Three men, including one said to have been at the top of the chain, have been jailed for their part in a “county lines” drug operation in Brighton.
They were sentenced last Friday (7 June) after a three-week trial at Hove Crown Court which ended last month.
Andre Phanor, 29, unemployed, of Laundress Lane, Hackney, London, was identified as the Mr Big of a drug dealing operation known as the Scotty Line.
He and his fellow dealers were busted by police in Brighton in the spring of 2018.
Along with Christopher Saili, 22, a care assistant, of Clissold Crescent, Hackney, and Joshua Samuels, 33, unemployed, of Seven Sisters Road, Hackney, he was responsible for the “cuckooing” of a vulnerable man in Brighton.
The court was told that they took over the home of drug addict Paul London, 39, in Queen’s Park Road, Brighton.
The court was also told that Operation Chalkwell had been started by the Community Investigation Team in Brighton in September 2017 to identify and disrupt “county lines” operating in Brighton and Hove and to safeguard vulnerable people.
Detective Inspector Dee Wells said: “We identified the Scotty Line as supplying heroin and crack cocaine in the centre of Brighton and started to investigate it in December 2017.
“As a result of that investigation, we were able to arrest Phanor and Saili at their home addresses in London. Samuels later handed himself following a warrant at his home address.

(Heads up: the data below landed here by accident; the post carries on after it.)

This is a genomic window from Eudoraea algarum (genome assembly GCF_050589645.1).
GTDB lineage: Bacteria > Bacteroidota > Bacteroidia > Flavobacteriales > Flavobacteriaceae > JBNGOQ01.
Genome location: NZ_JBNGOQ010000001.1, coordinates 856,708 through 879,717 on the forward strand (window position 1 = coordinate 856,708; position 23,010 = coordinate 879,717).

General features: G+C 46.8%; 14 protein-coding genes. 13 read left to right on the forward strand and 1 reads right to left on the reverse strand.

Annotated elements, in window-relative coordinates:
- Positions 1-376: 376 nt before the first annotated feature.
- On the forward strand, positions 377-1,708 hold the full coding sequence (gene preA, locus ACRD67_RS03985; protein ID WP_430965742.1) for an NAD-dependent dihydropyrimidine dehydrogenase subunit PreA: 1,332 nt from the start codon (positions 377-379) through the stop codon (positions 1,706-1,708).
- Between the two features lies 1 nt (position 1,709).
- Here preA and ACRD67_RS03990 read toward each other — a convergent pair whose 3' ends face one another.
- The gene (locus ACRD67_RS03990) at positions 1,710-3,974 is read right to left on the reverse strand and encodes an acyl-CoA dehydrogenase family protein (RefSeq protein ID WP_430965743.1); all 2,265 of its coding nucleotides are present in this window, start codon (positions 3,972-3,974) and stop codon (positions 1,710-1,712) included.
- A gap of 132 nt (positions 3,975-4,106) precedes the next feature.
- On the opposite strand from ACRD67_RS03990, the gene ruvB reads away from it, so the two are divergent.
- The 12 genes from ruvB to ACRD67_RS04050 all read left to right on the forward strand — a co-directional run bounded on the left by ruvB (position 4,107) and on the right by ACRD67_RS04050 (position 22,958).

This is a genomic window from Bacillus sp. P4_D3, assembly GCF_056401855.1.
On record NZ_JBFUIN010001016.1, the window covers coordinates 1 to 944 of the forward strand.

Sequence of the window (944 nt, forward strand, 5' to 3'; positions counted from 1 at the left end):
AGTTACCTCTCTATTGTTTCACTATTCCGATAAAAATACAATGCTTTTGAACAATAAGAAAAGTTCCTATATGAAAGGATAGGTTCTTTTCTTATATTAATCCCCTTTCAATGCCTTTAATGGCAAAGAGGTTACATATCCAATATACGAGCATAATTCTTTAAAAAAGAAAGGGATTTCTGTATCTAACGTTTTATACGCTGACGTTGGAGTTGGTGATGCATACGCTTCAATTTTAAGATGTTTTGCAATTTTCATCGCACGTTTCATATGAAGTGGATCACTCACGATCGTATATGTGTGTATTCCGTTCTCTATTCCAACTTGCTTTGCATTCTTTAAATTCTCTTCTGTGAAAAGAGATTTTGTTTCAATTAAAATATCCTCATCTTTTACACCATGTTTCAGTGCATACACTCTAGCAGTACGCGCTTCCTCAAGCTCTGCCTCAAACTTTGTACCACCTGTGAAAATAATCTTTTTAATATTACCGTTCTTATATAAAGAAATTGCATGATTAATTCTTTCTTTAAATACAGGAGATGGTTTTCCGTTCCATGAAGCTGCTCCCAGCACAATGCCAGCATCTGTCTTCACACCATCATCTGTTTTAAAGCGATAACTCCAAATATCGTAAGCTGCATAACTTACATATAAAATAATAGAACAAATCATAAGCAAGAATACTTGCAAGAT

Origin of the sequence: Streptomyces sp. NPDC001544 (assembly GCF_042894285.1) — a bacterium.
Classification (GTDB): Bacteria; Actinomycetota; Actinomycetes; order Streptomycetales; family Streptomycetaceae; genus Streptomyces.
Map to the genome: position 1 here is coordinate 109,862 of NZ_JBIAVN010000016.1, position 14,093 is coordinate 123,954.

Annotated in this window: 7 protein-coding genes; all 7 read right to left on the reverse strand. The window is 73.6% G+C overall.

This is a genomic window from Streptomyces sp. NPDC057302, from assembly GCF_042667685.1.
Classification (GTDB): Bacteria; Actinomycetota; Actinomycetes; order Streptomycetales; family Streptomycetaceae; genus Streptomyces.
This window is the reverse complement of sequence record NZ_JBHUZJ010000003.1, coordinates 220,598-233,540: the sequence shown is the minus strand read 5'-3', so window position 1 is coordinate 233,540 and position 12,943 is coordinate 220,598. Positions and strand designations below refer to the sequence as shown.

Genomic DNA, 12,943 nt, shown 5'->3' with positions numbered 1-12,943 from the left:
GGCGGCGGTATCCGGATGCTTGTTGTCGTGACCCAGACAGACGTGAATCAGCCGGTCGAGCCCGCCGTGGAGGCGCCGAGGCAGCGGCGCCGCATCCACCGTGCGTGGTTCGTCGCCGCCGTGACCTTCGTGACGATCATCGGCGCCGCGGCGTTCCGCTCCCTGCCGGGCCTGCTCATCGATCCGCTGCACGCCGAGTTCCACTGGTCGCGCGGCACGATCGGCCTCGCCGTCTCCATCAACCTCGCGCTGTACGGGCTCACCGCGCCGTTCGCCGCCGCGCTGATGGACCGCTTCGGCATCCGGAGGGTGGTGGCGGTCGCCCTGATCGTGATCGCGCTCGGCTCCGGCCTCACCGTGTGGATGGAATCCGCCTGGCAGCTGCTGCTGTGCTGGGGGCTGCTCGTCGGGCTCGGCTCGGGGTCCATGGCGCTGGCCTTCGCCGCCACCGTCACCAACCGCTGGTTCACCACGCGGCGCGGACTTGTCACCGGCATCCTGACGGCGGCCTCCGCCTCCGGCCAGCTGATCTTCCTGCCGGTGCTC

“During the operation, Community Investigation Team officers identified Samuels as a manager for the Scotty Line, basing himself in Brighton.
“He hired vehicles and cuckooed a local vulnerable person. Phanor, based in the Camden area of London, controlled the dealing phone and directed the street runners. Saili managed the flow of drugs between London and Brighton.”
Phanor was found guilty of conspiring to supply crack cocaine and conspiring to supply heroin. He was sentenced to ten years’ imprisonment.
Saili and Samuels were found guilty of the same offences and were jailed for six and seven years respectively.
Judge Paul Tain said to Phanor: “You are in the rare position of getting caught, when the county lines model protects those at the top, with normally only the lower-level street runners being the ones detected.
“A mixture of excellent technological analysis and your own mistakes got you caught.”
Addressing all three of those convicted, the judge said: “These are very serious offences with disastrous consequences and now they have disastrous consequences for you.”
Judge Tain went on to congratulate the police officers who had brought the three men to justice and in particular singled out Detective Constable Jon Freeman for praise.
He said that the main organiser or Mr Big (Phanor) had been successfully identified and through the thorough investigative work and careful and painstaking analysis of the vast amount of data, successfully prosecuted.
The analytical work was outstanding, he said, and truly worthy of commendation.